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How Do I Choose the Best Used Wood Chipper?

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  • Written By: Dan Cavallari
  • Edited By: Bronwyn Harris
  • Last Modified Date: 17 August 2018
  • Copyright Protected:
    2003-2018
    Conjecture Corporation
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Cleaning up yard waste often requires the use of a wood chipper, which is a device used to break down branches into small chips that can in turn be used for landscaping or disposal. Instead of buying a new chipper, you also have the option of either buying a used wood chipper or renting one. It is best to buy a used wood chipper if you will use the device frequently but do not have the budget for a new unit. When choosing a used chipper, start by determining what your needs are and how you will use the machine.

Think carefully about how much shredding you will do and how large the branches that you will shred will be. A used wood chipper will often feature a rating or limit as to how large of a branch you can feed into it. Try to find a used wood chipper that is large enough to chip the largest branch you will feed into it. It is also a good idea to choose a unit with a higher number of blades, sometimes known as flails. A chipper with more blades will be able to chip branches more quickly and easily, thereby avoiding jamming and slower progress.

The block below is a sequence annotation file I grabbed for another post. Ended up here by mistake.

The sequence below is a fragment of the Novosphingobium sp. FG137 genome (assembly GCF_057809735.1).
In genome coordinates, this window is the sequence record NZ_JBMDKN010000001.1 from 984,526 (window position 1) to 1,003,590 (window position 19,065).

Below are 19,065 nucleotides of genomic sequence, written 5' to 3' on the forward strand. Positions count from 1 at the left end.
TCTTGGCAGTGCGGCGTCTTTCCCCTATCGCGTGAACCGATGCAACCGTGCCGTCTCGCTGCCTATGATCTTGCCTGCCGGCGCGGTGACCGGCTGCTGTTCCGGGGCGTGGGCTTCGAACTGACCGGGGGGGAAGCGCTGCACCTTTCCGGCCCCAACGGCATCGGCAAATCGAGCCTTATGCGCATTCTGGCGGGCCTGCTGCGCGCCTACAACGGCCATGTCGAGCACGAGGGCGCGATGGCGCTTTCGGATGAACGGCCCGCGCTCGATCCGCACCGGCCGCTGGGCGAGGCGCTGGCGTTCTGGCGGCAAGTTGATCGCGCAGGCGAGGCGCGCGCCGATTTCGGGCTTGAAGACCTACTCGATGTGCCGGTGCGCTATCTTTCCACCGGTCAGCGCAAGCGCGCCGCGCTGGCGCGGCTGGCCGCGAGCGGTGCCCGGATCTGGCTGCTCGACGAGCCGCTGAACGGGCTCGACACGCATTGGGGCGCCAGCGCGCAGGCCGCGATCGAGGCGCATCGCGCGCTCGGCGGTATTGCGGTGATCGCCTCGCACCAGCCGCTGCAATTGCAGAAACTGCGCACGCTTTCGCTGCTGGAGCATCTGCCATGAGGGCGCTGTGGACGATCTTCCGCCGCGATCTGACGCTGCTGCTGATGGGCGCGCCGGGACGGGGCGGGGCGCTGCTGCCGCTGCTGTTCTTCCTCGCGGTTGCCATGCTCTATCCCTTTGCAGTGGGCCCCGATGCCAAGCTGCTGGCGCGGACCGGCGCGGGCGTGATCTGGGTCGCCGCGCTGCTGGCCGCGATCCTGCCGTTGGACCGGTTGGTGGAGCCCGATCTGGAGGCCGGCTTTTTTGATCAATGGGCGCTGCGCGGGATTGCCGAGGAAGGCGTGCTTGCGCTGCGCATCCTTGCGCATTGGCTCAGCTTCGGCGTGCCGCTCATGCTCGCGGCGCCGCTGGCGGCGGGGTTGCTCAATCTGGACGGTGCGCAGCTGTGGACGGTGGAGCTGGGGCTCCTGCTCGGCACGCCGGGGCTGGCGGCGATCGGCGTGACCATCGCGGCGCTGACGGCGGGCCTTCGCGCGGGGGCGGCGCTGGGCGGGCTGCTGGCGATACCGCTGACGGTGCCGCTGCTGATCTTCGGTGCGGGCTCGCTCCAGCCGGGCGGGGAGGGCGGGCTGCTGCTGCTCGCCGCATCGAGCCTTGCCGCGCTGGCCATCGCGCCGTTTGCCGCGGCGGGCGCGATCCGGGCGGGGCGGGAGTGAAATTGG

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Look for a used wood chipper with a steel body, but make sure to inspect the steel carefully for signs of excess rust or holes. Avoid units that feature steel panels which have rusted through entirely, as these may be unsafe. Make sure all body panels are secure and do not shake or loosen during operation. It is also a good idea to start up the used wood chipper; take note of how easy or difficult it is to get started, as well as how the engine sounds as it runs. While there's no real way to tell whether a used unit will fail once you get it home, you can avoid some problems by looking and listening carefully during a test run.

One of the other measurements you will need to take note of is the horsepower, or HP. This denotes how much power the unit can produce; a higher HP rating generally means the unit can handle larger jobs more quickly, while a smaller HP rating will usually only be suitable for smaller jobs around the house. A unit with a higher HP rating is also likely to be more expensive, so it is a good idea to consider your budget before beginning your search.

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